April is recognized as Workplace Violence Awareness Month. Forbes recently published an article entitled, “Workplace Safety And Well-Being On The Decline In 2024, Study Shows.” The article highlighted findings from a new report from the company, Traliant, Fear Factors: A 2024 Employee Survey Report on Workplace Violence, Harassment and Mental Health. According to the report:

  • 1 in 4 people interviewed stated they have witnessed workplace violence happening to another employee in the last five years,
  • 12% said they had been the target of workplace violence themselves.
  • 86% said they either strongly or somewhat agree that employers need to do more to address the mental health needs of employees in the workplace.

In this Q&A, Magellan Healthcare’s Psychologist Advisor Dr. Yasmeen Benjamin provides insights on the connection between workplace violence and mental health awareness and suggestions on how employers can build a culture of safety.

Q: How does workplace violence awareness intersect with mental health awareness in the workplace?

Dr. Yasmeen Benjamin: A sense of safety is considered a basic human need in order for us to thrive in our daily lives. Given that we spend the majority of our time in the work environment, work environments must value safety, establish a set of expectations and policies around safety, and consistently reinforce these policies in order to provide a sense of safety for its workers.

Q: How can workplaces create a culture of safety and prevention to mitigate the risk of violence in the workplace?

Dr. Benjamin: The culture of safety should be imbedded within the values of the organization, as our actions tend to follow our value system.

Examples of safety-specific actions that would follow this value system are:

  • Trainings
  • Having ongoing discussions about the importance of building a culture of safety
  • Directly and publicly addressing issues of workplace violence when they occur

Additionally, I’m a huge believer that prevention starts with an ability to assess. What is the propensity for violence given individual, social, and environmental factors? Are trends changing and how does one adjust and become more informed as a result of the trends?

Q: What are some common mental health challenges that employees may face as a result of workplace violence or other workplace stressors?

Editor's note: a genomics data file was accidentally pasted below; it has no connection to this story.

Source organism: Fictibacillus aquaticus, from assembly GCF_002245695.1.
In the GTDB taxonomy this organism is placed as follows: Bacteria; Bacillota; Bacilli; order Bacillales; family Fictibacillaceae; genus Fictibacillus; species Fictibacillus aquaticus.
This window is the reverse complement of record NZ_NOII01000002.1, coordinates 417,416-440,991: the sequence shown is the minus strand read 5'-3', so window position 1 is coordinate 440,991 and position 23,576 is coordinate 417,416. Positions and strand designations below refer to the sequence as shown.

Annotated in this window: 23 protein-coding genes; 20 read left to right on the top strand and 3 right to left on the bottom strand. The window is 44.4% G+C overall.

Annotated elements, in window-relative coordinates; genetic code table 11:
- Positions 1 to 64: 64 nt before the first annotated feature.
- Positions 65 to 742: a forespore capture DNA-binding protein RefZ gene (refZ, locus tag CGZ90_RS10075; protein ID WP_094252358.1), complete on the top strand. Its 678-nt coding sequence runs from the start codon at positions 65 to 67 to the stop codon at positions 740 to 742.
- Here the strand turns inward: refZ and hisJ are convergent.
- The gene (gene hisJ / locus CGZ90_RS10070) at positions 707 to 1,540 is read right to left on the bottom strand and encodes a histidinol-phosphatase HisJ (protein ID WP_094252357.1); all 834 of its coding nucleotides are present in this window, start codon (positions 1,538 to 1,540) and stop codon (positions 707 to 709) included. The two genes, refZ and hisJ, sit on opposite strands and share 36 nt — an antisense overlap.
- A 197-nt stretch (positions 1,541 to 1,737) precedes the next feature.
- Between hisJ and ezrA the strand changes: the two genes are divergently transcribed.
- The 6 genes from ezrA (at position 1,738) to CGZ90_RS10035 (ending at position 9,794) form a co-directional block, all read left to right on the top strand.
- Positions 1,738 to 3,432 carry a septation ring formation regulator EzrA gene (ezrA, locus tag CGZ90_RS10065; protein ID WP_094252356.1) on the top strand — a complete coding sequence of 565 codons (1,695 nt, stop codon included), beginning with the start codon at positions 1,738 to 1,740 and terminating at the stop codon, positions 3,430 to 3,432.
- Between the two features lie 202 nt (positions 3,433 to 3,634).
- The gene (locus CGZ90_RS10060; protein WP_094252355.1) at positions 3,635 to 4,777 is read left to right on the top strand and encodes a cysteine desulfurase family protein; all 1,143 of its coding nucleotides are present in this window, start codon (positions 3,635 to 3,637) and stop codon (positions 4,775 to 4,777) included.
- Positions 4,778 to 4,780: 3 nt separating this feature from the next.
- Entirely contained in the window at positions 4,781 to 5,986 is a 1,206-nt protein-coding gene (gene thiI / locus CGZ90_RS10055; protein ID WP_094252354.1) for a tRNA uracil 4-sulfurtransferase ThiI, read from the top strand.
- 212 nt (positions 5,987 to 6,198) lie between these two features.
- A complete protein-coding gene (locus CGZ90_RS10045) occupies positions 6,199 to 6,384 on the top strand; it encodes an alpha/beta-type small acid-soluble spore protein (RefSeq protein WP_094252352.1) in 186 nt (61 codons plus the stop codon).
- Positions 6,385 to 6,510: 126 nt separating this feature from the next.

Dr. Benjamin: When safety is lacking, we can see an increase in stress, depression, anxiety, relationship problems, and job dissatisfaction (in the form of absenteeism, tardiness, and high turnover rates). In the instance of workplace violence, people can go on to develop conditions such as posttraumatic stress disorder as well as other conditions. It is important to note that all of these symptoms and conditions are treatable with the right supports, resources, and interventions. It is also important to keep in mind, that generally speaking, the longer one is exposed to stressors, the longer symptoms can persist once the stressor is removed.

Q: What resources and support services should employers provide to promote mental well-being among employees?

Dr. Benjamin: It is important that we continue to take steps to make discussions surrounding mental health less taboo while respecting individual privacy. I highly suggest employees utilize insurance resources to access the mental healthcare that is available to them. Also, consider accessing wellness resources such as gym membership discounts and meditation/mindfulness app discounts. As best as we can (with a recognition that life can be extremely busy) it’s important to build and maintain healthy self-care habits. These types of habits can be instrumental when combating work-related and life-related stressors.

Q: Are there specific strategies or initiatives that employers can implement during Workplace Violence Awareness Month to promote mental health awareness and support?

Dr. Benjamin: Bringing attention to the topic is an important start. Hopefully, articles like this spark the type of assessment that I mentioned earlier and lead readers to include a personal assessment of their own mental health status and wellness practices.